Dinner at the Rock

There’s a new face on the Rock, Portuguese-Australian restaurateur John Contente. With his French chef in the kitchen, this pair is delivering the ultimate French comfort food in a family-style restaurant, far from the hustle and bustle of Monte Carlo.

In an interview with Monaco Life, John talks about why, in just three short months, Le Petit Bar has become such a hit with the locals.

Monaco Life: Can you tell us how you came to be a restaurant owner at the Rock?

John Contente: I was born in Portugal and raised in Australia. I went travelling in my 20s and met a girl in London who was from the south of France. We both moved there in 2005, and my first position involved opening a Four Seasons in Provence, now known as Terre Blanche. As you can imagine, it was a rude awakening coming from London to Provence, so I left that position and started working as a waiter at The Pacific and, once I learned French, I got picked up by Sass Café where I stayed for a few years. Then, The Pacific called me back to take over as manager, so I remained there for about three years, before heading over to the Fairmont and eventually the Italian restaurant Pulcinella for five years. An opportunity to take over Le Petit Bar came along, and after waiting three months for authorisation, we opened in early September 2019.

Why did you feel the need to open your own restaurant?

It has always been a dream of mine since I started working in this industry – to either have my own bar or restaurant. Here, I have both!

Why the Rock?

To be perfectly honest with you, I had only been to the Rock twice for weddings and that was it. But the price was right and the opportunity was there. I was convinced by friends and family to go ahead with it, and when I thought about it – that everything down in Monaco was way out of my price range – I thought why not start up here and see where it takes me?

What was your idea when you took over this restaurant?

My chef Jean-Marc Troussard and I have worked together before, and he wanted to come on this journey with me. His specialty is French food, so we are offering the sort of dishes that people grew up eating, but that you don’t necessarily see in restaurants anymore, like

Blanquette de Veau and sausages with lentils. It is comfort food in a very relaxed environment. We don’t want to work in ties and be too serious, we want people to come up here and feel like they are going home – to their parent’s house for a roast chicken on a Sunday. Obviously, the chef puts his little spin on the dishes but he is also staying true to the classics.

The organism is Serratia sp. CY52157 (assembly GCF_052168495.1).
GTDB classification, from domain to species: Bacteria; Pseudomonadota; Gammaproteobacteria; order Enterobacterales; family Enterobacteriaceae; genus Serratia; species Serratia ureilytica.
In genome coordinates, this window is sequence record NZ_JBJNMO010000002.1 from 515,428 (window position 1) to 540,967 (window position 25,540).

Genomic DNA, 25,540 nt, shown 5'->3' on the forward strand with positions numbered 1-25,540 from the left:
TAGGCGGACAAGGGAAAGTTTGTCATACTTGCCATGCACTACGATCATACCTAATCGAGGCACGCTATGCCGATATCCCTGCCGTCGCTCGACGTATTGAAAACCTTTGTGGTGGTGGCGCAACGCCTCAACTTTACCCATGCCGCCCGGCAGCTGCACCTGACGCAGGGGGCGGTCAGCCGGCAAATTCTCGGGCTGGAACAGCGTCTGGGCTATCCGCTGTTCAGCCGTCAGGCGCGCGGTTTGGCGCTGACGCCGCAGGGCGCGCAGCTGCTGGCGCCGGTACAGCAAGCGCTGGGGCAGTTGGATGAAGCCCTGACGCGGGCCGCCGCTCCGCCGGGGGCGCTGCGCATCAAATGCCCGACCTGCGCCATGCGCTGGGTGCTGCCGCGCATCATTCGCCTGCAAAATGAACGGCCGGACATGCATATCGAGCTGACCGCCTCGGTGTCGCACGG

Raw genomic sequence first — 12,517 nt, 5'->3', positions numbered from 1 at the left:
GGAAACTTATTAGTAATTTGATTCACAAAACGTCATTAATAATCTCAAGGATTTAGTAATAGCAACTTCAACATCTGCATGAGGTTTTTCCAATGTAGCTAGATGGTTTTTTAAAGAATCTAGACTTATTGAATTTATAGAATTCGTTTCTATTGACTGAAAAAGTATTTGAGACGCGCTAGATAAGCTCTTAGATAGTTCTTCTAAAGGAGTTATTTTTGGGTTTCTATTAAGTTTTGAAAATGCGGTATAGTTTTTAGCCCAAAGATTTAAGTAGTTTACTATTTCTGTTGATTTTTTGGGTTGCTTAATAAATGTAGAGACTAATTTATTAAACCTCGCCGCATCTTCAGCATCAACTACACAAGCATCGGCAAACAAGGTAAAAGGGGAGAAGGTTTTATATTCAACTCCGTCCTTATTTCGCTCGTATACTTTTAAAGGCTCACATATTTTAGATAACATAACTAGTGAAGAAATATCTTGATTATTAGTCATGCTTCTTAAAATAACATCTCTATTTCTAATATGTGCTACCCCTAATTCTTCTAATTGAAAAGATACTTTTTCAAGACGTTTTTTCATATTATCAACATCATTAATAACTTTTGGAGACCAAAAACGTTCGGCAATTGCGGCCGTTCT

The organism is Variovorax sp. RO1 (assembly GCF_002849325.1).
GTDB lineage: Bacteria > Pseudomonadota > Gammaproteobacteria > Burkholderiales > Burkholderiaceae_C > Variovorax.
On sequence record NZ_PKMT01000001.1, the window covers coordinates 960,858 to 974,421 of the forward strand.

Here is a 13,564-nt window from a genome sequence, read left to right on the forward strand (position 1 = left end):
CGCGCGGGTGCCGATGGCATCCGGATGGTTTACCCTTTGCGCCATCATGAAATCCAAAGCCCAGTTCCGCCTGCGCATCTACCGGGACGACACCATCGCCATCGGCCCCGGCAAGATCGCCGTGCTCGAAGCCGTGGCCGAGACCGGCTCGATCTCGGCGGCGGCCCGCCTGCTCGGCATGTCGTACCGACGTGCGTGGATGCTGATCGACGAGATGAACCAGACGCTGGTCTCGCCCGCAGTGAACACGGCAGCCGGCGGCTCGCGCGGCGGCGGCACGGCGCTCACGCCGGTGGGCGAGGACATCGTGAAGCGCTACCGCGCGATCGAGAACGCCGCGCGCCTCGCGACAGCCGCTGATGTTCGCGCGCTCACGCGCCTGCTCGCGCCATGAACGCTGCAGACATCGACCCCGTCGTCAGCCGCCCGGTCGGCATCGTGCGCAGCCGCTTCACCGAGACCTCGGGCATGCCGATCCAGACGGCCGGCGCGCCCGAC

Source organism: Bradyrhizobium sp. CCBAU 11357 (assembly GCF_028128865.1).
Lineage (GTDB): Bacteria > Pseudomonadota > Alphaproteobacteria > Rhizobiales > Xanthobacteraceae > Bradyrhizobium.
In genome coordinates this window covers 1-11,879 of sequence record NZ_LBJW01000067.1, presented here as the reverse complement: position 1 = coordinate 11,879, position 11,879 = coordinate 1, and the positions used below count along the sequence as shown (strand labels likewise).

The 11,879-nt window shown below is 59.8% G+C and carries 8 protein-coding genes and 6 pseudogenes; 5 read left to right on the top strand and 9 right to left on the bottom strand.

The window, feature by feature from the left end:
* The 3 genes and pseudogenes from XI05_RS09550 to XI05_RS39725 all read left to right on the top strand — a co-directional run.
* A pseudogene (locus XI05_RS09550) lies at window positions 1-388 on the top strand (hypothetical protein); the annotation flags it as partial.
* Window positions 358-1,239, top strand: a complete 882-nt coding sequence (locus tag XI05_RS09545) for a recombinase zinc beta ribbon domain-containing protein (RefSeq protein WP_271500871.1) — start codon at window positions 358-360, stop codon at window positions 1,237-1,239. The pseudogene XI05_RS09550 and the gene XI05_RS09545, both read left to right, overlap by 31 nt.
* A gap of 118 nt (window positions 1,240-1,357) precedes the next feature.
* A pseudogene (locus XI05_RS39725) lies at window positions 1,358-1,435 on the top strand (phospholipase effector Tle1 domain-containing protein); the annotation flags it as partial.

How have you found the response from customers?

Very good. For example, our plate of the day today – roast beef with caramelised shallots and roast potatoes – sold out within the hour. Our prices are also very good, probably too good to be honest. But it is the beginning. We want to get through the winter and see how it goes, and see what our market is for the coming season. We want people to come and try it, like it and enjoy their experience.

At this time of year, you must rely a lot on the day trade and the locals?

Yes, people who work in the Mairie and the Palace come in for lunch, while residents of the Rock come in mainly at night. The previous owner only opened for breakfast and lunch, so the locals were all very surprised and happy to have another option to dine in the evening.

Can you tell us about the produce you use at Le Petit Bar?

Everything is seasonal. What you see here is what you get. We can’t store anything for long periods because we don’t have the facilities, so customers are basically eating everything that is delivered in the morning. Our produce is locally sourced, fresh, and mostly organic. There are only two of us working, so everything here is made by hand. The chef even prepares his own brioche to make the dessert.

It’s an open kitchen so there’s nothing to hide here. It really is like going to your family’s house for dinner…

You can sit here and have a chat with the chef while he is cooking. Some people ask him what they should eat that day, and he will explain what came in that morning and how he is preparing it. The guests love it. That’s what makes the charm of this place, because even if you eat by yourself, there is a show going on behind you in the kitchen.

Can you tell us about the wines you have here?

I change the menu regularly because I want people to try as many different things as possible from Europe and Australia. I have a white and red from Margaret River, Australia, and I also have a white and red from Portugal. All the rest are French wines because it is a French kitchen, but I do want to put my own influence in the menu. We have a gin that’s made in Valbonne, so we also try to have local alcohol too.

How many people can you fit in here?

12 outside and 21 inside, so it’s very cosy and manageable for the two us.

What is your vision for Le Petit Bar?

To be one of the go-to places on the Rock. If you want to eat good, fresh, homemade food, then this should be your number one place to go. Apart from the gastronomic restaurant 50 metres away, the rest of the eateries here are tourist traps – pizza, pasta, sandwiches. We do real food in a laid back, family-friendly atmosphere.

Why should people come to the Rock at night?

For the experience. The Rock at night is completely different to Monte Carlo, which is so busy. There are no cars here and no scooters after 10pm. It is perfect for a romantic night out or a quiet dinner with family and friends. You feel very calm and relaxed up here.


Top photo: John Contente. Photos by Pixl Studio